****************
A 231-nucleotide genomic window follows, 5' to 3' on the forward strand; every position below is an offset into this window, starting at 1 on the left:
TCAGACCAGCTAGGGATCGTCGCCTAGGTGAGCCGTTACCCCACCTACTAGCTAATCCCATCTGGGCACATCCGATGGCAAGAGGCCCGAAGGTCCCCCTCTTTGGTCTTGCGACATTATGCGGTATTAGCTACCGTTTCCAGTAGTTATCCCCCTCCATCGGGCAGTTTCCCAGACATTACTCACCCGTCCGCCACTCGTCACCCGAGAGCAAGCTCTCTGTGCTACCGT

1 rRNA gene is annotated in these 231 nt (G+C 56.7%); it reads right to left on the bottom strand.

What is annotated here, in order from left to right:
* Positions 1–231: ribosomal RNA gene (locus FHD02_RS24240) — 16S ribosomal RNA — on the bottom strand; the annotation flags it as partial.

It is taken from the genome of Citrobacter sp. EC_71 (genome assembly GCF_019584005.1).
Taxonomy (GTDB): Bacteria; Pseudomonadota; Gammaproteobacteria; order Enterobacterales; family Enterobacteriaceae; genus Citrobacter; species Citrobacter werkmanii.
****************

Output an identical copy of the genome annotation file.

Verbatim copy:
A 231-nucleotide genomic window follows, 5' to 3' on the forward strand; every position below is an offset into this window, starting at 1 on the left:
TCAGACCAGCTAGGGATCGTCGCCTAGGTGAGCCGTTACCCCACCTACTAGCTAATCCCATCTGGGCACATCCGATGGCAAGAGGCCCGAAGGTCCCCCTCTTTGGTCTTGCGACATTATGCGGTATTAGCTACCGTTTCCAGTAGTTATCCCCCTCCATCGGGCAGTTTCCCAGACATTACTCACCCGTCCGCCACTCGTCACCCGAGAGCAAGCTCTCTGTGCTACCGT

1 rRNA gene is annotated in these 231 nt (G+C 56.7%); it reads right to left on the bottom strand.

What is annotated here, in order from left to right:
* Positions 1–231: ribosomal RNA gene (locus FHD02_RS24240) — 16S ribosomal RNA — on the bottom strand; the annotation flags it as partial.

It is taken from the genome of Citrobacter sp. EC_71 (genome assembly GCF_019584005.1).
Taxonomy (GTDB): Bacteria; Pseudomonadota; Gammaproteobacteria; order Enterobacterales; family Enterobacteriaceae; genus Citrobacter; species Citrobacter werkmanii.